Avengers #675 (Published by Marvel Comics; Review by Matthew Sibley; ‘Rama Rating: 6 out of 10): The Earth has moved! Where to? Nobody knows yet, but the mystery imbues Avengers: No Surrender with an initial burst of momentum. From the collective pen of Mark Waid, Al Ewing and Jim Zub comes the start of a weekly storyline that pulls the various Avengers teams together. As such, much of the issue is indebted to gradually involving each of the teams, from the main Avengers (previously written by Waid) to Zub’s Unity Squad. Even Red Wolf and Hawkeye –– who used to be in Occupy Avengers –– play a part. It’s a massive cast, but don’t worry, there’s a who’s who attached. Handling the art for the first month are Pepe Larraz and David Curiel who ensure the threats at hand, like a tidal wave about to submerge San Diego, have a sense of urgency about them. Curiel’s colours are crisp and help keep the myriad of characters identifiable, but Larraz’s anatomy is less consistent, some of the angles picked for panels doing them no favours. It is primarily a set-up issue, but the various threads being established feel cohesive enough at this moment to suggest it’ll hold together for now.
Star Wars: Forces of Destiny - Rey #1 (Published by IDW Publishing; Review by Richard Gray; ‘Rama Rating: 5 out of 10): The premise behind the Forces of Destiny series could be more timely, chronicling a series of moments that highlight the strength for the female characters in the Star Wars universe. Unfortunately for writer Jody Houser, the Rey issue comes saddled with the secretive constraints of the current trilogy. All this issue manages to do is retell a moment from early in The Force Awakens in which Rey first meets BB-8. About the only point of difference is the appearance of a few more creatures in between the panels, so think of this as a George Lucas style Special Edition. Arianna Florean and Adele Matera’s art matches the all-ages approach of the accompanying online video series, bringing a lively cartoonish quality to a familiar sequence. This is a great series, but it’s a shame that the character that the target audience would most identify with right now gets the equivalent of a 20-page Little Golden Book.
Superwoman #18 (Published by DC Comics; Review by Matthew Sibley; ‘Rama Rating: 8 out of 10): Time’s up for Superwoman as K. Perkins brings “The Midnight Hour” arc - and the series - to a close, with an issue that looks inwards, as Lana and the robotic Midnight find themselves trapped in Lana’s head with no immediate way out. With Perkins for the last hurrah is penciler Max Raynor, inkers Jamie Mendoza and Scott Hanna, colorist Hi-Fi and letterer Carlos M. Mangual. Half of the issue takes place in what’s essentially nothingness, and so Mangual’s contributions must be noted for making dialogue and thoughts seem like whispers disappearing into the ether. The other four ensure that Lana takes her leave with the series’ signature art, both crackling dynamic and attentively emotive. Demonstrative of how superhero books can bring the action and smaller displays of feelings in equal measure. Perkins’ scenes move briskly along, and as much the way the issue ends is a fitting conclusion for the series, this is the kind of concept that could’ve worked for more than just one issue.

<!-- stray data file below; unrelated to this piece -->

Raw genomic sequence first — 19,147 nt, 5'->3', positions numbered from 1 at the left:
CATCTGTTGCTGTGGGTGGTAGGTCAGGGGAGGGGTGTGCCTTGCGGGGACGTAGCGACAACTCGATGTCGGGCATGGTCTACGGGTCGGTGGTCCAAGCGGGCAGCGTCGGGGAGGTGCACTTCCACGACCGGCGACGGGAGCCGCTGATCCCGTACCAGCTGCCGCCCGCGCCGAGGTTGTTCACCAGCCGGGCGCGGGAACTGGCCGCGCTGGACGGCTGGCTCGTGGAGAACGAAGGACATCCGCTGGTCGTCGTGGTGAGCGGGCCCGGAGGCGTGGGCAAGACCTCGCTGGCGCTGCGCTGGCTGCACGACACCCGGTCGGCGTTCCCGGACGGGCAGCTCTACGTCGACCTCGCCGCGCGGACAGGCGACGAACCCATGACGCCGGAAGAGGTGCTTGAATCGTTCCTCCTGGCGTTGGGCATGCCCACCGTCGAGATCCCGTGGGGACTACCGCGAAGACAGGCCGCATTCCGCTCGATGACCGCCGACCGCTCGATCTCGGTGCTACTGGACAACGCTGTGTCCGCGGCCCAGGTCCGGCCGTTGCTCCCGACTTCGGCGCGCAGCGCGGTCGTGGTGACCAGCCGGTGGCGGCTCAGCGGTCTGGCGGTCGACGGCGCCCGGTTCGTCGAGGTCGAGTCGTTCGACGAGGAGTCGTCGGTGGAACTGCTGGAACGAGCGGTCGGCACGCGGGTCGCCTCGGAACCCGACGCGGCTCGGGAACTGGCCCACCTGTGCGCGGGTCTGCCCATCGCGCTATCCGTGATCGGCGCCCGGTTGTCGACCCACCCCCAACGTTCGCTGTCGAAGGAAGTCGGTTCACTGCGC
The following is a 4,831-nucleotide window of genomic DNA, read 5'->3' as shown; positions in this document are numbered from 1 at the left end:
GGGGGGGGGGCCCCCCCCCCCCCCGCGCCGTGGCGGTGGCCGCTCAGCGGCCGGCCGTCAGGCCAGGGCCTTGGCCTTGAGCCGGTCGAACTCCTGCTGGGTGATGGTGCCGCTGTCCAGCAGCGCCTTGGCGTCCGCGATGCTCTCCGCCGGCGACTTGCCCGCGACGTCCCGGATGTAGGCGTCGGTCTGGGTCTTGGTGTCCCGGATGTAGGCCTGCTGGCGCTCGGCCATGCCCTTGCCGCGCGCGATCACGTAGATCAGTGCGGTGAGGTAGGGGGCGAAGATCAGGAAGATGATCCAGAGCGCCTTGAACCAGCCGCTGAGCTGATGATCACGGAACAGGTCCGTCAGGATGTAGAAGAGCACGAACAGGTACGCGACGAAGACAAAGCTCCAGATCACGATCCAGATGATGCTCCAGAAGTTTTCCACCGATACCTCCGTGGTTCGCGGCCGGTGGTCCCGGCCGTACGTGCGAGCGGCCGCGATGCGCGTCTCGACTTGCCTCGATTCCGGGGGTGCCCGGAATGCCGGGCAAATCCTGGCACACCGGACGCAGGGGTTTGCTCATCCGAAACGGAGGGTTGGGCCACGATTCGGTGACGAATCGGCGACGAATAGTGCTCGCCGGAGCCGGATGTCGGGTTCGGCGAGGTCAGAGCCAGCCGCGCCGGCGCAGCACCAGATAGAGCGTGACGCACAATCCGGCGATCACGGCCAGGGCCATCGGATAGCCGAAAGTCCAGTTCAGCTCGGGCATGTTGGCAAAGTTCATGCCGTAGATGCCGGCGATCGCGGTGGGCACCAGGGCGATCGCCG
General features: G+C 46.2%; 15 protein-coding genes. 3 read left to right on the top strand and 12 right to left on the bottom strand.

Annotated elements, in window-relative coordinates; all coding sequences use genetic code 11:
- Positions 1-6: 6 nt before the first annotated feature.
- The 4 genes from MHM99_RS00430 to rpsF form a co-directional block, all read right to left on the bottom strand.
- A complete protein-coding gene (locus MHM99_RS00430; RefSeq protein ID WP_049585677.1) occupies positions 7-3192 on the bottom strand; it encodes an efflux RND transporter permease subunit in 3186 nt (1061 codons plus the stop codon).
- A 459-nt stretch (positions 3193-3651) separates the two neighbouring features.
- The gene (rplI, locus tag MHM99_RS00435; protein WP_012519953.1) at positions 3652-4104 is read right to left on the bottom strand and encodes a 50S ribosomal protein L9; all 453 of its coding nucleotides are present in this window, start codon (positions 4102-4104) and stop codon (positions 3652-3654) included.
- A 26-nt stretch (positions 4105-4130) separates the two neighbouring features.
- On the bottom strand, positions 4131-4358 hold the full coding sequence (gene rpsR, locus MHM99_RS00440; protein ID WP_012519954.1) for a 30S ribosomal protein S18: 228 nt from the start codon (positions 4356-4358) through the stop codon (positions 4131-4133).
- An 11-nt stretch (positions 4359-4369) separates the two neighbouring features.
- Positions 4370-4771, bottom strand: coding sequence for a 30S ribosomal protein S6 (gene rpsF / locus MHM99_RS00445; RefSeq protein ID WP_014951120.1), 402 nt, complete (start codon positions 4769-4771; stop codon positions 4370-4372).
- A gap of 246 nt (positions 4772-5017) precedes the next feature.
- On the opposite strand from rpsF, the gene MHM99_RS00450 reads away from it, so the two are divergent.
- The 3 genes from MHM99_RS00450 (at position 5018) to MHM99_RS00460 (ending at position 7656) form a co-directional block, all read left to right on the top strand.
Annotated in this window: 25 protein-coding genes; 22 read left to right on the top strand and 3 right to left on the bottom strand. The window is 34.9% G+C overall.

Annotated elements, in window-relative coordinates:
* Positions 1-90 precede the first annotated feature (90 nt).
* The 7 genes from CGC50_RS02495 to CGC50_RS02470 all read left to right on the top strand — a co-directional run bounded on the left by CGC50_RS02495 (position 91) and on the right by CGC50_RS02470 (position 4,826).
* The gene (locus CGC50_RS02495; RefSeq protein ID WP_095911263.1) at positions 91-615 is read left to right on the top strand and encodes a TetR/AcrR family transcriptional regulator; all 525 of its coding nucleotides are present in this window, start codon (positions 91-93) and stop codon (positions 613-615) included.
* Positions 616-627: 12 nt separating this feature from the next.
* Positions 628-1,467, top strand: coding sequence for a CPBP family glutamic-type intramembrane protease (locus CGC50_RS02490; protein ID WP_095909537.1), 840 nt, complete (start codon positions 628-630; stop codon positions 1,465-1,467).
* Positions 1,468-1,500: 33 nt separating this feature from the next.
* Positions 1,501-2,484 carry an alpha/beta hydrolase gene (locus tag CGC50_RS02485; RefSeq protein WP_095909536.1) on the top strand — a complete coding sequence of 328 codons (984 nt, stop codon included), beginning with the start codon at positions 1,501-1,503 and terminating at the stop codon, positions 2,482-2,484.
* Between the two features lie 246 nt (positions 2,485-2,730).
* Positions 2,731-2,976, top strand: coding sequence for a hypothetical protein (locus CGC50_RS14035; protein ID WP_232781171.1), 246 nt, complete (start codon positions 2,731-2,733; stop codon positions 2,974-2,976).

Invasion From Planet Wrestletopia #1 (Published by Suspicious Behavior Productions; Review by C.K. Stewart; ‘Rama Rating: 8 out of 10): Even if you’re not a diehard wrestling fan, you should absolutely pick up Invasion From Planet Wrestletopia #1 to see a bear wrestle (and win). This bonkers book follows the rise and fall of pro wrestler Rory Landell and the promo that accidentally causes an intergalactic incident. Smarks will delight in all the clever winks and nods they can pick up, and fans who know Dwayne Johnson better than Rocky Maivia will still have plenty to enjoy in this delightfully strange tale from writers Ed Kuehnel and Matt Entin. Artist Dan Schkade and colorist Marissa Louise lean all the way into the over-the-top aesthetics of old school pro wrestling with strong lines and vibrant colors, particularly for the space-faring portions of the book. Invasion From Planet Wrestletopia #1 is a must for wrestling fans, but such a delightfully weird debut issue that anyone can jump right in and expect to have a fantastic time.
I Am A Hero Omnibus Vol. 5 (Published by Dark Horse Comics; Review by Justin Micallef; ‘Rama Rating: 9 out of 10): Kengo Hanazawa’s I Am A Hero finds itself in the ugliness of isolation; separating itself from other zombie narratives by subverting all tropes of the lone, rugged band of survivors in favor of focusing on those who already considered their lives worthless pre-outbreak. Kengo Hanazawa’s characters, already rotting from within thanks to the pressures of masculinity, conformity and workplace responsibility, are forced to gradually accept and overcome their shortcomings in the face of a zombie apocalypse. Take our main character Hideo, for example — cowardly and selfish, Hideo was the furthest thing from a hero, but with everyone he found threatening in his everyday life suddenly becoming zombie food, Hideo is able to rise above his own mediocrity in the face of the apocalypse. Even ancillary characters, such as a dysfunctional couple we see on holiday, represent the horrors of loneliness and isolation, as their disintegrating relationship mirrors the oncoming threat of the zombie horde. Meanwhile, Hanazawa’s art continues to match the tone of the story perfectly as well, able to craft facial expressions that elicit the sudden jolt of terror one gets when turning on their front facing cameras. I Am A Hero is in a class of its own, able to terrorize through monsters and modernity alike.